Reviewing the film in 2010, James Berardinelli wrote that it "hasn't fared as well as the director's better, more timeless offerings" due to the dated nature of screwball comedies and the "innocence permeating the movie that doesn't play as well during an era when audiences value darkness in even the lightest of comedies. Still, You Can't Take it with You provides a pleasant enough two hours along with a reminder of how era-specific the criteria for winning an Oscar are".[14]

Rotten Tomatoes gives the film a rating of 95% from 76 reviews and an average rating of 7.50/10. The consensus summarizes: "It's predictably uplifting fare from Frank Capra, perhaps the most consciously uplifting of all great American directors – but thanks to immensely appealing performances and a nimble script, You Can't Take It with You is hard not to love."[15]

Academy Awards



You Can't Take it with You was adapted as a radio play on the October 2, 1939, broadcast of Lux Radio Theater with Edward Arnold, Robert Cummings and Fay Wray.

In popular culture

A line from this film, "Confidentially, she stinks!", said by Kolenkov the ballet master about one of his students, was used in a few Looney Tunes cartoons from the 1940s.[17]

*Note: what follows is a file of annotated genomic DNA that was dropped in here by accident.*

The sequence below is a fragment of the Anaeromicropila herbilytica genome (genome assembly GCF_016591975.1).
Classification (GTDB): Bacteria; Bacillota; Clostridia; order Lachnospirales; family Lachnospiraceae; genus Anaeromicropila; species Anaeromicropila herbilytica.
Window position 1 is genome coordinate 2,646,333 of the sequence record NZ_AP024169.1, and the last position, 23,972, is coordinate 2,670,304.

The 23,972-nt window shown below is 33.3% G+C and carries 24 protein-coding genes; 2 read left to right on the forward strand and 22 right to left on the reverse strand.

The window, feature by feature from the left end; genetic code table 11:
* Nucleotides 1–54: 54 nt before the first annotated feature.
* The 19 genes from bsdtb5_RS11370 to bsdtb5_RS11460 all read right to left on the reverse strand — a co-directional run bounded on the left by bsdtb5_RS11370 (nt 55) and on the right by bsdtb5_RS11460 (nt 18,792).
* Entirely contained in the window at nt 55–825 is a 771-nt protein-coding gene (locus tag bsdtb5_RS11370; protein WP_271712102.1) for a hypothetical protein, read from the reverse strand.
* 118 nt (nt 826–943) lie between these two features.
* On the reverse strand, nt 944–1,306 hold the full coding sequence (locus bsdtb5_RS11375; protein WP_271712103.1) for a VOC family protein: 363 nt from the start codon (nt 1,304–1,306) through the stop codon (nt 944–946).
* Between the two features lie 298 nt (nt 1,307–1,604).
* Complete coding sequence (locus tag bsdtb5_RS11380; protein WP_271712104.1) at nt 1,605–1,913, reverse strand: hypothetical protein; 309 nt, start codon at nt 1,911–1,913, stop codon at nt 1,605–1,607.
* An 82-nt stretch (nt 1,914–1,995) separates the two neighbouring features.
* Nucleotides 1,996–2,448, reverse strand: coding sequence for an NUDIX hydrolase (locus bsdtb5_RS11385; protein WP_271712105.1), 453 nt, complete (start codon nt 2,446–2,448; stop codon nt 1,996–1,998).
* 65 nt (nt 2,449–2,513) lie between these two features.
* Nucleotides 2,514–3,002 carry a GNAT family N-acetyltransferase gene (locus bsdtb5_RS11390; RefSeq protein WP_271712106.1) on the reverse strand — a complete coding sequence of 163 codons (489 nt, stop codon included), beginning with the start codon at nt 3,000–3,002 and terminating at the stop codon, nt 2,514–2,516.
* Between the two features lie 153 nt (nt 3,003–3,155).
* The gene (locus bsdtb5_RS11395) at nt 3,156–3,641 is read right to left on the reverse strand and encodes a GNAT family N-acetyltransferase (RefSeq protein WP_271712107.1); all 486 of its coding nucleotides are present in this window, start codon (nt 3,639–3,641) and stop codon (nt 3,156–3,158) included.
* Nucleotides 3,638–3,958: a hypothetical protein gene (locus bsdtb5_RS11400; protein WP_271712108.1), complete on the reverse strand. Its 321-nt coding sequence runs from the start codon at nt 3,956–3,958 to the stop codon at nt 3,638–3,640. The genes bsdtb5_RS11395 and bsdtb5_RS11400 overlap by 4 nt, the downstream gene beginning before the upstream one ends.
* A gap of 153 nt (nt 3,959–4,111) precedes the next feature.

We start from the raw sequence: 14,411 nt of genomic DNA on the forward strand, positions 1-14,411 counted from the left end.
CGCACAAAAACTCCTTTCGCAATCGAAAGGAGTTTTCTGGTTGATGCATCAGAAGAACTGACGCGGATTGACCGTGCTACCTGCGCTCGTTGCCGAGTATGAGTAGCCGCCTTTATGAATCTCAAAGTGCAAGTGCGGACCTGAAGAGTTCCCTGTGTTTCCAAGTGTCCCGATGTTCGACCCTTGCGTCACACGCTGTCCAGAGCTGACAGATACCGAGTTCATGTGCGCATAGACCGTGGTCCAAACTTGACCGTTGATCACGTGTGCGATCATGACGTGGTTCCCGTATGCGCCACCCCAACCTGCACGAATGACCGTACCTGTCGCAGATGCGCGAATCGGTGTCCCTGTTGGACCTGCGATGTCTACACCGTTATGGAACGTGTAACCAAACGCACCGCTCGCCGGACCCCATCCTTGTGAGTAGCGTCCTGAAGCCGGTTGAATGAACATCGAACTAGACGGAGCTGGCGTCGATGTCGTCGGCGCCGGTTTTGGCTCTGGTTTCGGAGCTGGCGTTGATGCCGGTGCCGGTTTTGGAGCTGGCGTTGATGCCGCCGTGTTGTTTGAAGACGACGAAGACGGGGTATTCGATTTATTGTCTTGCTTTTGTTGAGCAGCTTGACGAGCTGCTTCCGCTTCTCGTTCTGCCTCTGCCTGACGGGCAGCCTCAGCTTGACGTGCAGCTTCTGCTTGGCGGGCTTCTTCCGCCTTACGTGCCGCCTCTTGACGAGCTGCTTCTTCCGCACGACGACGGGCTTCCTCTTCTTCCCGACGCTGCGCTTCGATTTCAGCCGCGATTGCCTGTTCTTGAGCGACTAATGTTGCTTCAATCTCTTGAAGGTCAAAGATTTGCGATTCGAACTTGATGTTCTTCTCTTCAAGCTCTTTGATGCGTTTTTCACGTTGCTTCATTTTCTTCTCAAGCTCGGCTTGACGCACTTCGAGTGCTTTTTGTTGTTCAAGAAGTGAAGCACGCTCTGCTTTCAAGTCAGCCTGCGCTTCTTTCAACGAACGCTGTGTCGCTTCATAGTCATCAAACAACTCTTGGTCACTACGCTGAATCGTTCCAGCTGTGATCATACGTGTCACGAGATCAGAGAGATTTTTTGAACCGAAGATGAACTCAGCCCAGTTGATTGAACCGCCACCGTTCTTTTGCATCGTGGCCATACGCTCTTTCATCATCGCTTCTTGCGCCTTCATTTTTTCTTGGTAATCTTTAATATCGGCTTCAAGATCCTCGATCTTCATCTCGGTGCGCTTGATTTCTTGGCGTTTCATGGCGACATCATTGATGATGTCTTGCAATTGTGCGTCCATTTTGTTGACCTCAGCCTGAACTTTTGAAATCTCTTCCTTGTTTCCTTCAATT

Digital restoration

In 2013, Sony Colorworks and Prasad Corporation digitally restored the film, removing dirt, tears, scratches and other artifacts to emulate the film's original look.[18][19]


  1. ^ "Notes". Turner Classic Movies. Turner Entertainment Networks. Retrieved September 14, 2015.
  2. ^ "A World Premiere of World Importance! (Advertisement)". Film Daily. New York: Wid's Films and Film Folk, Inc.: 8–9 August 25, 1938.
  3. ^ "Top Films and Stars". Variety. January 4, 1939. p. 10. Retrieved March 18, 2023.
  4. ^ Joseph McBride, Frank Capra: The Catastrophe of Success University Press of Mississippi, 1992 p 381
  5. ^ ​You Can't Take It With You​ at the Internet Broadway Database